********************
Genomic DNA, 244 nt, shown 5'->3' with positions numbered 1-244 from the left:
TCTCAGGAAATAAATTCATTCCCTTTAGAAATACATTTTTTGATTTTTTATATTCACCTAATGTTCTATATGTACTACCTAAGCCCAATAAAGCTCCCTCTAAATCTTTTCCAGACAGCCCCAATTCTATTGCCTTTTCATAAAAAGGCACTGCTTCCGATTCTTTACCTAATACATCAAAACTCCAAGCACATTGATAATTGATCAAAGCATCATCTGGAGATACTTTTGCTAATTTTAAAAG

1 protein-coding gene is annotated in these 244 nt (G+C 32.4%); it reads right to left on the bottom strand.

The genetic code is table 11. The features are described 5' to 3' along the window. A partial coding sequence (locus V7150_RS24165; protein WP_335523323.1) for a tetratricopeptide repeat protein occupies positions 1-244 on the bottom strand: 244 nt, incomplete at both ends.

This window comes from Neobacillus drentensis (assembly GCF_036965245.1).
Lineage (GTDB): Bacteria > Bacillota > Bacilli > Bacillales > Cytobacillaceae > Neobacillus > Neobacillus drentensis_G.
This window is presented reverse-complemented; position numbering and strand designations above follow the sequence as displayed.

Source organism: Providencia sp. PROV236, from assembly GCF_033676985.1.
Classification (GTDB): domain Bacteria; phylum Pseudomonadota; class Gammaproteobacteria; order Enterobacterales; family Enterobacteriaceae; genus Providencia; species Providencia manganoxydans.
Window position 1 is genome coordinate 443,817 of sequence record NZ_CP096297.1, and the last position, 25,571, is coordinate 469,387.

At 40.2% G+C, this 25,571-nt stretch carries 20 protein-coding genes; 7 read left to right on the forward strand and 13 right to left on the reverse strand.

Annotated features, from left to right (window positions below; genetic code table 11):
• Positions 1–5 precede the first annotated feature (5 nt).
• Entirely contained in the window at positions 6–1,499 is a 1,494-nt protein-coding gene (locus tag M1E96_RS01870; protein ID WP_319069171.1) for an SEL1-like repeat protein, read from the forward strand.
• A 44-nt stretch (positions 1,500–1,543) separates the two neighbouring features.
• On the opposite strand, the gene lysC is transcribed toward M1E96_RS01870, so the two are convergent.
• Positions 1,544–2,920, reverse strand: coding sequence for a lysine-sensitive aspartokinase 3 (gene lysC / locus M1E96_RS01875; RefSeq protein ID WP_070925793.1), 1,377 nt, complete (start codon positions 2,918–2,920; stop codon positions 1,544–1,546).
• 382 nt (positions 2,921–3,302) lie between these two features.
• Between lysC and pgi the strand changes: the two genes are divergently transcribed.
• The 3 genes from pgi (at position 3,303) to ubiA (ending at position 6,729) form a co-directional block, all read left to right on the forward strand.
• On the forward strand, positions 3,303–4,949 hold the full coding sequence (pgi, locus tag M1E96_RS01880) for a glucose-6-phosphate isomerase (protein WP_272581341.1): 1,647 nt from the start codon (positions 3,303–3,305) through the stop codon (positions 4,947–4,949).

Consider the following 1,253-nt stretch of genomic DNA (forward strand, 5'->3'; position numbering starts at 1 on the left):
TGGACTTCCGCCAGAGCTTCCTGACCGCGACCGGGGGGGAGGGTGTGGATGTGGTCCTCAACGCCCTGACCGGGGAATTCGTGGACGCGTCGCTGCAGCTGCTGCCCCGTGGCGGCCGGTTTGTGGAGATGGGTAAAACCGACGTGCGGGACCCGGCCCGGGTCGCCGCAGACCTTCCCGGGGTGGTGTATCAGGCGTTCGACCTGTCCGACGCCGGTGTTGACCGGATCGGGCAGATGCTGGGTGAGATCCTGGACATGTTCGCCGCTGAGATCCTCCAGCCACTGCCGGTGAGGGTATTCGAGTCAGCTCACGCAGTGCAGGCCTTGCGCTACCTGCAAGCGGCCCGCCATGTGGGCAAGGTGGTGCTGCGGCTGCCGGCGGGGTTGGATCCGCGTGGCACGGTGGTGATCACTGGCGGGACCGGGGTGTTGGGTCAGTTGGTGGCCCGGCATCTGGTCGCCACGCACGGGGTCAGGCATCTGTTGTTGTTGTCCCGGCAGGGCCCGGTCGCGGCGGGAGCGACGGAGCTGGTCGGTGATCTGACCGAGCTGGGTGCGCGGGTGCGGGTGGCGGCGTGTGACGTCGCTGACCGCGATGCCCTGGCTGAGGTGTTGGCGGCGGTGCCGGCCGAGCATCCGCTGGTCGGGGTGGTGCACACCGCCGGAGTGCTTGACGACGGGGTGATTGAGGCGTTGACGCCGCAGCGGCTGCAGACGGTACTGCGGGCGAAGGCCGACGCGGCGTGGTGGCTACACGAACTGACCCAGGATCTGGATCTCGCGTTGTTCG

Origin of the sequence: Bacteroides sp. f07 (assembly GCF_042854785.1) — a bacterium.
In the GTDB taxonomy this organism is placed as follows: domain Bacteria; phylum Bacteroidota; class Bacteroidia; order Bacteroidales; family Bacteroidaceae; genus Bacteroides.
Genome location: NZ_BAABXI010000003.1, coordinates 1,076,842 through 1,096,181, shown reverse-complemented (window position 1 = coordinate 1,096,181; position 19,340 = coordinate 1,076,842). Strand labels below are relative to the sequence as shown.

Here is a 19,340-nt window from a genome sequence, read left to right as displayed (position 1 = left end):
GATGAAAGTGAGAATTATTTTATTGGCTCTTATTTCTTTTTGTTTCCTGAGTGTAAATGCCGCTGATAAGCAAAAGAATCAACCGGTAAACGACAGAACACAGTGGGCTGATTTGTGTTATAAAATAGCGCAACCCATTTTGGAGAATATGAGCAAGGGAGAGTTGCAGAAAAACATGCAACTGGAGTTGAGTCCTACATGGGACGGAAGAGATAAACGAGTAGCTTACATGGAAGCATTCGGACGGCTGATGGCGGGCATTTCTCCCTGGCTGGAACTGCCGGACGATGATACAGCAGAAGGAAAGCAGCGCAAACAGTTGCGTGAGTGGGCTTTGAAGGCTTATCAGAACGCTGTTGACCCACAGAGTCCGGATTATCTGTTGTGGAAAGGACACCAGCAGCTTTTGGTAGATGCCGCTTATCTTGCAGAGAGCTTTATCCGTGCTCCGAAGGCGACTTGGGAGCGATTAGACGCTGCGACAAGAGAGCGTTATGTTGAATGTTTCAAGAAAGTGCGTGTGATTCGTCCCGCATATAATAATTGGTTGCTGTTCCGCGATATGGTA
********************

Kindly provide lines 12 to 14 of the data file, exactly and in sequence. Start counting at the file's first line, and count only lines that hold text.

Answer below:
Annotated features, from left to right (window positions below; genetic code table 11):
• Positions 1–5 precede the first annotated feature (5 nt).
• Entirely contained in the window at positions 6–1,499 is a 1,494-nt protein-coding gene (locus tag M1E96_RS01870; protein ID WP_319069171.1) for an SEL1-like repeat protein, read from the forward strand.